The difference that I have seen in the skill level between both groups is that of night and day. One detective told me that he refused to go to a forensic conference that his agency agreed to pay because lunch wasn’t covered. He wasn’t going foot the bill for his lunch and turned down the conference. The same detective also simply exports lists of CP filenames in his cases without any analysis, and sends the reports for charging, specifically blaming his lack of analysis skills on a lack of department provided training. A different forensic detective in a different agency spent three months trying to image a hard drive that I had already imaged for him but couldn’t figure it out (errors of some sort, I have no idea), but lives by the same rule as the first example. You no pay me, me no learn.

I’ve seen other law enforcement forensic folks who are forensic gods. Their departments will be at a great loss when they retire or move into the private sector. This is not due to having higher IQs or the agency having a bigger budget but instead, they are putting forth the effort with a willingness to do better regardless of who pays.

Back to the $110+ million dollar agency

The main issue of this research was that cops don’t know which ISP to send legal demands. Their entire premise boiled down to one statement:

“Law enforcement needs to understand where to go to in order to ask for data.”  - Low Hanging Fruit presentation

My solution: We just need to create a list to do that.  

Another issue in the research was that current forensic programs don’t include legal demands in their training. Please, do not start doing this! Forensic training is forensic training.  Legal demands (like search warrants), don’t need forensic training and many times, it is not even the analyst writing the warrants if there is a case detective/agent working the case. Don’t waste an examiner’s time on how to write a warrant when they need to know how to extract the evidence and interpret it.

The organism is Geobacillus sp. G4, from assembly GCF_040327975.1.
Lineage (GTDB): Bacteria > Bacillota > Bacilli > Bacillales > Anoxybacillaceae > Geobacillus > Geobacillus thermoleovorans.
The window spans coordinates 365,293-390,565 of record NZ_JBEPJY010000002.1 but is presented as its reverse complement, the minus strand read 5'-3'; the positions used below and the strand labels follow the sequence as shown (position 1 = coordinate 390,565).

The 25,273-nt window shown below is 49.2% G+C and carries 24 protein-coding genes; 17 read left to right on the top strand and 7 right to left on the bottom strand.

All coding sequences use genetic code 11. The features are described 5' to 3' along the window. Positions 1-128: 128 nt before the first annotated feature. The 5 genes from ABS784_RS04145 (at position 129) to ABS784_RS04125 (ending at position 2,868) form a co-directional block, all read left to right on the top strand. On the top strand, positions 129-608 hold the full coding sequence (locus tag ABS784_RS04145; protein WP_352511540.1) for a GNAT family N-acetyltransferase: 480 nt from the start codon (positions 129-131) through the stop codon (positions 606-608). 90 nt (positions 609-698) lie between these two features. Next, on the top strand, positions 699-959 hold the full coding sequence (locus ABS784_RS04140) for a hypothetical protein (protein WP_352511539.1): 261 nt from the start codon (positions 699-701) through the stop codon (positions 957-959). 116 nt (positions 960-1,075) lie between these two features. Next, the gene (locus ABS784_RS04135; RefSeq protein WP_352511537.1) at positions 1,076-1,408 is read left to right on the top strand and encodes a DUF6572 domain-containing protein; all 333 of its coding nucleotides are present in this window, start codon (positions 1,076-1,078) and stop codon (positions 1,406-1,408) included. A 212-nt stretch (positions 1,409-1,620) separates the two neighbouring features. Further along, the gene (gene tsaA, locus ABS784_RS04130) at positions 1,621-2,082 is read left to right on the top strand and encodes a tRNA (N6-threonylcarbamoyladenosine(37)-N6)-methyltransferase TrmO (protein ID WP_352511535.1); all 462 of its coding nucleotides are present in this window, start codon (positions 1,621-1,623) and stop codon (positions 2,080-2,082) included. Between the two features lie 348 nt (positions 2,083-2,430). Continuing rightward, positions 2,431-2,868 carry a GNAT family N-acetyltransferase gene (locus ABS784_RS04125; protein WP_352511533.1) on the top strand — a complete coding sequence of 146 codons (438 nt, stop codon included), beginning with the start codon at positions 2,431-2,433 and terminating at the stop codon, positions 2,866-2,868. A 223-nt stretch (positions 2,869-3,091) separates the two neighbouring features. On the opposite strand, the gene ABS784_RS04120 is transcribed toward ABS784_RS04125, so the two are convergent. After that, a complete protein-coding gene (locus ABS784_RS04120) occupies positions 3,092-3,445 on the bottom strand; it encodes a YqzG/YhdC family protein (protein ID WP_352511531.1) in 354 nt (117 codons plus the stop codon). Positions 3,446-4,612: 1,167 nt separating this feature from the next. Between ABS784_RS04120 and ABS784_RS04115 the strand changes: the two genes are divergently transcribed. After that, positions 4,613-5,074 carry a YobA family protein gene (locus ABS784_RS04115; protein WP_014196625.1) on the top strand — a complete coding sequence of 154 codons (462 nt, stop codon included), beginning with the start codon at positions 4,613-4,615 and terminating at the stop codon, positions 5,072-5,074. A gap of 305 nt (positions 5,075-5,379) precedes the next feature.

On the training and skill side of things, I don’t see a federal agency fixing anything as detailed in the report. We already have tons of grants, more training from more vendors than ever before, more folks trying to get into forensics, and more work than can ever be done. I can see $110+ million being spent on more effective measures for law enforcement forensics than what is proposed in this report.

Internal agency specific problems

My suggestions to increasing competence in law enforcement digital forensics is that each agency needs to make changes in how they do business when electronic evidence analysis is concerned.

--Select those who can do the job to do the job (seniority does not equal potential competence)

--Pay for their training (to speed up the learning process)

--Stop rotating them out of the job (or competence in the unit will never be obtained)

--Create promotions within the unit rather than promote them out of forensics

--Remove those who can’t do the job and find someone who can

I make these suggestions only because I have seen it done opposite of what I am suggesting. This is not a federal agency’s responsibility to fix the state and local digital forensics issues, especially at $110+ million.

I’ve been on a few boards and committees at the local and state level at attempts to do something about the lack of LE forensic analysis, but mostly they resulted in lots of talk, lots of notes, and the creation of another committee or board to start over. It is good to see interest in trying to make it better, but sometimes someone just has to put their foot down, stop talking, stop researching, and plainly get things moving.

Check out the research video here: